Women’s labor force participation rates are expected to remain high in the overall workforce. It is projected that the number of women employees in the U.S. will increase by more than 4.2 million between 2014 and 2024, accounting for 47.2% of all employment.10
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Production workers – In this chart book, the term represents blue-collar workers. From the Current Population Survey: all workers, except managerial, professional (architects, accountants, lawyers, etc.), and administrative support staff. Production workers can be either wage-and-salary or self-employed work.
1. All numbers cited in the text, except for those where noted, were from the Current Population Survey. Calculations by the CPWR Data Center.
2. U.S. Department of Labor. 2015. Civilian labor force by sex. https://www.dol.gov/wb/stats/NEWSTATS/facts/women_lf.htm#one (Accessed November 2016).
3. U.S. Bureau of Labor Statistics. 2015. BLS Reports. Women in the labor force: a databook. https://www.bls.gov/opub/reports/womens-databook/archive/women-in-the-labor-force-a-databook-2015.pdf (Accessed November 2016).
4. Catalyst. 2015. Women in male-dominated industries and occupations. http://www.catalyst.org/knowledge/women-male-dominated-industries-and-occupations (Accessed January 2017).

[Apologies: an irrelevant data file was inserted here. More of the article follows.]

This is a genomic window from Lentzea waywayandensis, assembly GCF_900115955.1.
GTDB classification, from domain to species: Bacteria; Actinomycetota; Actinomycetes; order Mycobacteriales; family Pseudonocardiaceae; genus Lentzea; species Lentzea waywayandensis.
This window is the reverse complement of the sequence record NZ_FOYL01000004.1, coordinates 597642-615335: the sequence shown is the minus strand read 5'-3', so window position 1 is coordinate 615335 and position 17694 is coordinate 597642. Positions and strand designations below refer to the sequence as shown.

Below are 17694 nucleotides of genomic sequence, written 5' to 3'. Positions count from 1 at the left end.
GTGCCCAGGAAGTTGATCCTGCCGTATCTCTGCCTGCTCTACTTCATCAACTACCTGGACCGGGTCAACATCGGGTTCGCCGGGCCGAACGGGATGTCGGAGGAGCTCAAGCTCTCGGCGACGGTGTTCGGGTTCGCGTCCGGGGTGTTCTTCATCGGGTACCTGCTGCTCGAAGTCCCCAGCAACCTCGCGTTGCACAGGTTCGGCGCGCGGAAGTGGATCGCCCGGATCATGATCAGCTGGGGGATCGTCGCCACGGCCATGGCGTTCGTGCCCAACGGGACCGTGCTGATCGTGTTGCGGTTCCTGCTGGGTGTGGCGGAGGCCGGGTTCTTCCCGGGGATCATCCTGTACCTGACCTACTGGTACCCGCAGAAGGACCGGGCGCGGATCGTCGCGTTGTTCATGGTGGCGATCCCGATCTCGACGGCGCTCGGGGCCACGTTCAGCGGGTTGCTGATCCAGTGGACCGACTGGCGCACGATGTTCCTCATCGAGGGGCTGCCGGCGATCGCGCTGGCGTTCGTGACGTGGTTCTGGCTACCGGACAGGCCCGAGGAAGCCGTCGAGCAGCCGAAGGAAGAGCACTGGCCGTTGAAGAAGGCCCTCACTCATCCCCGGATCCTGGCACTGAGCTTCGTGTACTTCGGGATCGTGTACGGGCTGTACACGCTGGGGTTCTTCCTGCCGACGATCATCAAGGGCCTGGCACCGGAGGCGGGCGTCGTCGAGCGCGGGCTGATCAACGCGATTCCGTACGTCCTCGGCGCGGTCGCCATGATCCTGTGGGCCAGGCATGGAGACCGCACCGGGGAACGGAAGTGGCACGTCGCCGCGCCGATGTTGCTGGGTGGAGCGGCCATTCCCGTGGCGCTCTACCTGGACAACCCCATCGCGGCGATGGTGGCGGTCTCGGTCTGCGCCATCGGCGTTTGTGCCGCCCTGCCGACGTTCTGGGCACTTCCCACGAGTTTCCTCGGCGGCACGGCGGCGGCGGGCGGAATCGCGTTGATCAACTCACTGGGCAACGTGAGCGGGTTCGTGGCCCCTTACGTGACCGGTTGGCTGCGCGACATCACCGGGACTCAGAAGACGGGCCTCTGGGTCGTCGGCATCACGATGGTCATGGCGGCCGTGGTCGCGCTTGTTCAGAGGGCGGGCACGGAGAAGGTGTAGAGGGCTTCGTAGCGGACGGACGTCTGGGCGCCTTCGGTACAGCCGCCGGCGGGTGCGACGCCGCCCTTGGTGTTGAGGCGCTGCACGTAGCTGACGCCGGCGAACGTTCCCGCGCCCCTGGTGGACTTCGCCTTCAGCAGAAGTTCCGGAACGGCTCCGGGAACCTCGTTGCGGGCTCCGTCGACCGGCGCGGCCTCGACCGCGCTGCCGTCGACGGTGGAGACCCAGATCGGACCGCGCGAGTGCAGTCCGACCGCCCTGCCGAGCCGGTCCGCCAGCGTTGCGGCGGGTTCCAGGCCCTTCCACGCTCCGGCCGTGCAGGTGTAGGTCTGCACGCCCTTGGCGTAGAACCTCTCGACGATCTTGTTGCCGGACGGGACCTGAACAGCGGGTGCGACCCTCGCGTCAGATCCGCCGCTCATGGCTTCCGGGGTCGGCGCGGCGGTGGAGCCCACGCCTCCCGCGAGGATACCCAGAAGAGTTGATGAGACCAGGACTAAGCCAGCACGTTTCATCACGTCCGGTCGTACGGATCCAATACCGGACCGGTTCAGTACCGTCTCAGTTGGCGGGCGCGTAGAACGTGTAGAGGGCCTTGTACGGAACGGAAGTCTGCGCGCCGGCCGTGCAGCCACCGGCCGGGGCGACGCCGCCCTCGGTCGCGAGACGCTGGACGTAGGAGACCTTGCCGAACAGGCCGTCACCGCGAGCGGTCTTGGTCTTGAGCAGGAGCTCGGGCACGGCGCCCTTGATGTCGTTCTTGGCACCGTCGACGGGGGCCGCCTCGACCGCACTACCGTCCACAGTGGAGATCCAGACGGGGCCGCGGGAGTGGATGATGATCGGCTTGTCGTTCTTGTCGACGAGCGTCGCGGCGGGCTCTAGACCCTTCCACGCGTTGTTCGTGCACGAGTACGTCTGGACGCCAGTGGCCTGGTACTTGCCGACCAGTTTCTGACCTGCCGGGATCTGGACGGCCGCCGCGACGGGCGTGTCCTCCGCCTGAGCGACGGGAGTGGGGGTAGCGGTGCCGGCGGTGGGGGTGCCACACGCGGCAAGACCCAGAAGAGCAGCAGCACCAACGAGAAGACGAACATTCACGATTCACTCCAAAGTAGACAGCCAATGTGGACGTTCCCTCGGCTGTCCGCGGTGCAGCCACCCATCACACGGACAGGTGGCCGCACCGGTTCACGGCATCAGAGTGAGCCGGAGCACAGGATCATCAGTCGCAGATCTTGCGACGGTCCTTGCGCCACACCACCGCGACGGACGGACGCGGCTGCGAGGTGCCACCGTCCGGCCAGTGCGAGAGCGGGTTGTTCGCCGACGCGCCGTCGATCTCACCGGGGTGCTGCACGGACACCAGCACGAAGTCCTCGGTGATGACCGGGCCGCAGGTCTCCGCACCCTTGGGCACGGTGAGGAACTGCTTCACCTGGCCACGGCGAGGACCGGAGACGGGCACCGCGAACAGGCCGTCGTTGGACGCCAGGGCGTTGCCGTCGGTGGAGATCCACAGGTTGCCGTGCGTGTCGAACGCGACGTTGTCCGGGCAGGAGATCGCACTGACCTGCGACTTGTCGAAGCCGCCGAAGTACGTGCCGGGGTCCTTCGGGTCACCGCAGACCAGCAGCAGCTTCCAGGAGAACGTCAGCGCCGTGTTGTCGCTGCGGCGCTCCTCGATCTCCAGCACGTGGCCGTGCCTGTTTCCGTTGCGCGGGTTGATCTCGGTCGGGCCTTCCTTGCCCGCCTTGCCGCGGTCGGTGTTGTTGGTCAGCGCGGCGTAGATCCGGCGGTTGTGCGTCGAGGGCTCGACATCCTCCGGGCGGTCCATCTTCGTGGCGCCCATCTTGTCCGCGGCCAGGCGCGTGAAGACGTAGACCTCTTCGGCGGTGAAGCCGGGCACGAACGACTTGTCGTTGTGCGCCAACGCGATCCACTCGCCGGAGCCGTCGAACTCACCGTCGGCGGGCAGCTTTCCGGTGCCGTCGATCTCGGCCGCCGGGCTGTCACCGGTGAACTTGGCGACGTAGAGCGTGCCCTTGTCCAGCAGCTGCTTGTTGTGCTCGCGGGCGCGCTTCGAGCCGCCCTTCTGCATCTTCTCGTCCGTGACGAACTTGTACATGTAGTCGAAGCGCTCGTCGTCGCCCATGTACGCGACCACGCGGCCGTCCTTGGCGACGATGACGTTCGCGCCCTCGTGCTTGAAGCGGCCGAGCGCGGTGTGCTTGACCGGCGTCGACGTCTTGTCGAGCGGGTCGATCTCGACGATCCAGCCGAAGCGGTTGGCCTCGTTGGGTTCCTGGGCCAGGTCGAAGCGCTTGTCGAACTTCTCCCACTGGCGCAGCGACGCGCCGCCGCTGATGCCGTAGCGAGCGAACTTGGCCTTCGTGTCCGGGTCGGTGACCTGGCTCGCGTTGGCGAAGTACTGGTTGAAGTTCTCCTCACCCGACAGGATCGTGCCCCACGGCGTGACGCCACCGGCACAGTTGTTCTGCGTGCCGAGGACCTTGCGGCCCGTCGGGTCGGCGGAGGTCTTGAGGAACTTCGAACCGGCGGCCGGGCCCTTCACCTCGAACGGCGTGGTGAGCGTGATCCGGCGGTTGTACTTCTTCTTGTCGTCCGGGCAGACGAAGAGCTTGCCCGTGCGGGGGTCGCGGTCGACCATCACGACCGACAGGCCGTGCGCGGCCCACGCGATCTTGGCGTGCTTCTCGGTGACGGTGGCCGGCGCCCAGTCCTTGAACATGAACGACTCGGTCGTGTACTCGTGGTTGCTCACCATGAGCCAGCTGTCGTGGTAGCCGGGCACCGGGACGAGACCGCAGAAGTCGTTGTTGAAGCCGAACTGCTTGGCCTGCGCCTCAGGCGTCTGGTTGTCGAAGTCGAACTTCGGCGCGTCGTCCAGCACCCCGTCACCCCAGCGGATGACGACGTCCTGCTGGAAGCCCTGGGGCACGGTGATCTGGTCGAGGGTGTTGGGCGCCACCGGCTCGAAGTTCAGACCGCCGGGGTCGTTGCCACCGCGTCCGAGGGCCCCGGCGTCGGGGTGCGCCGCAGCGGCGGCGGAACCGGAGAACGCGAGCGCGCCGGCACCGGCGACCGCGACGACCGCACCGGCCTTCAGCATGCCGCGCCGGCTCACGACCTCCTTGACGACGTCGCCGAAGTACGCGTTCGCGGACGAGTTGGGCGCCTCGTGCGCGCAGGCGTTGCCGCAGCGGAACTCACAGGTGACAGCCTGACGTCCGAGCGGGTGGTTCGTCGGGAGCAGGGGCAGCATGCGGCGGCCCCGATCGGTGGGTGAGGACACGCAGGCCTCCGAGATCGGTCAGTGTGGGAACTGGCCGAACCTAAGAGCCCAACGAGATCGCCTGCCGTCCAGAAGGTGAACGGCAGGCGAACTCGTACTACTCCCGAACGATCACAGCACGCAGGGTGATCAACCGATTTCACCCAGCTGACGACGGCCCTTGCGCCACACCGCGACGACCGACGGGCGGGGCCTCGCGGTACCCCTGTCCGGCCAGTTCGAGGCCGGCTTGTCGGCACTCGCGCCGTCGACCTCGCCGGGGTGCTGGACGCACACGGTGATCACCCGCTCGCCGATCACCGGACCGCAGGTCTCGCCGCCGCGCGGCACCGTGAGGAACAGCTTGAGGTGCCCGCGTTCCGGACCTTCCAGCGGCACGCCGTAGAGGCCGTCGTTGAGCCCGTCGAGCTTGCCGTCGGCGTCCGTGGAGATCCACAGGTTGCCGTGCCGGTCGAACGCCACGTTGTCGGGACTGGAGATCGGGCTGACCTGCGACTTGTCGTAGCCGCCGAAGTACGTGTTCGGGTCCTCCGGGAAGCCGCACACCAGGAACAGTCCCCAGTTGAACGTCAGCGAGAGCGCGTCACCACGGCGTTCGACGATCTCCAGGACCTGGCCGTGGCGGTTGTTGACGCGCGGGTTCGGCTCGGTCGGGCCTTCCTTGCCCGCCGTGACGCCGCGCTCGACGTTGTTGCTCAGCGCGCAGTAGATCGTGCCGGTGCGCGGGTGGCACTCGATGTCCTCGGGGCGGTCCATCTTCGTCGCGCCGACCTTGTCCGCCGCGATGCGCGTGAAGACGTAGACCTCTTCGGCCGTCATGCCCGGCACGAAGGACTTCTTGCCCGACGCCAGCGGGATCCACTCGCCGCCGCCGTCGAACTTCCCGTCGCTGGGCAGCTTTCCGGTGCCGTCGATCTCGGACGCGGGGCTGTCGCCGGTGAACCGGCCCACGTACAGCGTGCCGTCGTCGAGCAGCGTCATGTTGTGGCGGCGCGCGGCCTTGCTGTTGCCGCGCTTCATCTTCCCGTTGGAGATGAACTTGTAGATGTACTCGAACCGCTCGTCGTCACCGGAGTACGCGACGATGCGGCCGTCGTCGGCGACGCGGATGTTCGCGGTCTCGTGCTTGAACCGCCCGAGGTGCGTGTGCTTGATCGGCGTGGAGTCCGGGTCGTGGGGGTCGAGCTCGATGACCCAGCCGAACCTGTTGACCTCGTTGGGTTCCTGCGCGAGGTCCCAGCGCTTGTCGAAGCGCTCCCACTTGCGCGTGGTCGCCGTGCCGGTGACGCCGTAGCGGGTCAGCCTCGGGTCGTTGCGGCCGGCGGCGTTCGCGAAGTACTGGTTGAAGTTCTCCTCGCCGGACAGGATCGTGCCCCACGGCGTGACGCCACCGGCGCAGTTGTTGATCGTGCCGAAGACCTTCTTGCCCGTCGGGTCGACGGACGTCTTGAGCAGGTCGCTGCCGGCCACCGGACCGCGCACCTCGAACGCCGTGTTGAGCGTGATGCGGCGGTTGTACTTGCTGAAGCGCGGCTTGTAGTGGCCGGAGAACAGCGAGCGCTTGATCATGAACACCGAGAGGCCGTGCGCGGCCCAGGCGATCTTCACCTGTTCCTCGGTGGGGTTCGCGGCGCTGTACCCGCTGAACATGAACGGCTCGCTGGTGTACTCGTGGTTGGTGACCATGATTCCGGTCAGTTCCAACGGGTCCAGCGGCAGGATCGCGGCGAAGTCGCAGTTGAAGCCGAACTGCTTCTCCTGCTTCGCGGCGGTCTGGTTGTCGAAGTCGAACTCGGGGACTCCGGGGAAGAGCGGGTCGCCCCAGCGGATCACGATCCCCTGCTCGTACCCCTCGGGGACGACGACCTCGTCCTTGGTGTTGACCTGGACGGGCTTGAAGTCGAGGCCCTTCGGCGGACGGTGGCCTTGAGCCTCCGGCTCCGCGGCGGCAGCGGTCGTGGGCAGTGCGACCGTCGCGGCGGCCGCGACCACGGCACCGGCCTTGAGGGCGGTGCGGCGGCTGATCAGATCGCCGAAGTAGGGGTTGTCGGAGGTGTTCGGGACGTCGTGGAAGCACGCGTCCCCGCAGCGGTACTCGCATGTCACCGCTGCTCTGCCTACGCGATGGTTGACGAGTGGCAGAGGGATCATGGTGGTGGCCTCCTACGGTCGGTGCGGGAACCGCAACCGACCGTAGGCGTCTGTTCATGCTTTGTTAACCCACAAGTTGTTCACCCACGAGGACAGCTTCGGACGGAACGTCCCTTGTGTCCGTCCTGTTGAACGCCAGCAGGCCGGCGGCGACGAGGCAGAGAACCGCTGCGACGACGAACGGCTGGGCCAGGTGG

5. When broken down into specific occupations, the sample size is too small to be statistically valid. Therefore, use these numbers with caution.
6. Hegewisch A, O’Farrell B. 2015. Women in the construction trades: Earnings, workplace discrimination, and the promise of green jobs. http://www.iwpr.org/publications/pubs/women-in-the-construction-trades-earnings-workplace-discrimination (Accessed November 2016).
7. National Women’s Law Center. 2014. Women in construction still breaking ground. http://www.nwlc.org/sites/default/files/pdfs/final_nwlc_womeninconstruction_report.pdf (Accessed November 2016).
8. Wright S. 2016. 6 ways construction technology has transformed the industry. http://blog.capterra.com/6-ways-construction-technology-has-transformed-the-industry/ (Accessed November 2016).
9. This chart book counts both incorporated and unincorporated workers (independent contractors, independent consultants, and freelance workers) as self-employed. However, “self-employed” in the U.S. Bureau of Labor Statistics’ (BLS) publications generally refers to unincorporated self-employed, while incorporated self-employed workers are considered wage-and-salary workers on their establishments’ payrolls.
10. U.S. Bureau of Labor Statistics. 2015. Employment projections – 2014-24. Table 1: Civilian labor force, by age, gender, race, and ethnicity, 1994, 2004, 2014, and projected 2024. http://www.bls.gov/news.release/pdf/ecopro.pdf (Accessed November 2016).
Chart 19c – Industries not shown in the chart include Agriculture, Mining, Finance, and Public Administration since the statistical samples were too small.
Chart 19d – See page 11 for occupations. Figures are 12-month averages. Totals may not add to 100% due to rounding.
Charts 19a and 19d – U.S. Bureau of Labor Statistics. 2015 and previous years Current Population Survey. Calculations by the CPWR Data Center.
Charts 19b and 19c – U.S. Bureau of Labor Statistics. 2015 Current Population Survey. Calculations by the CPWR Data Center.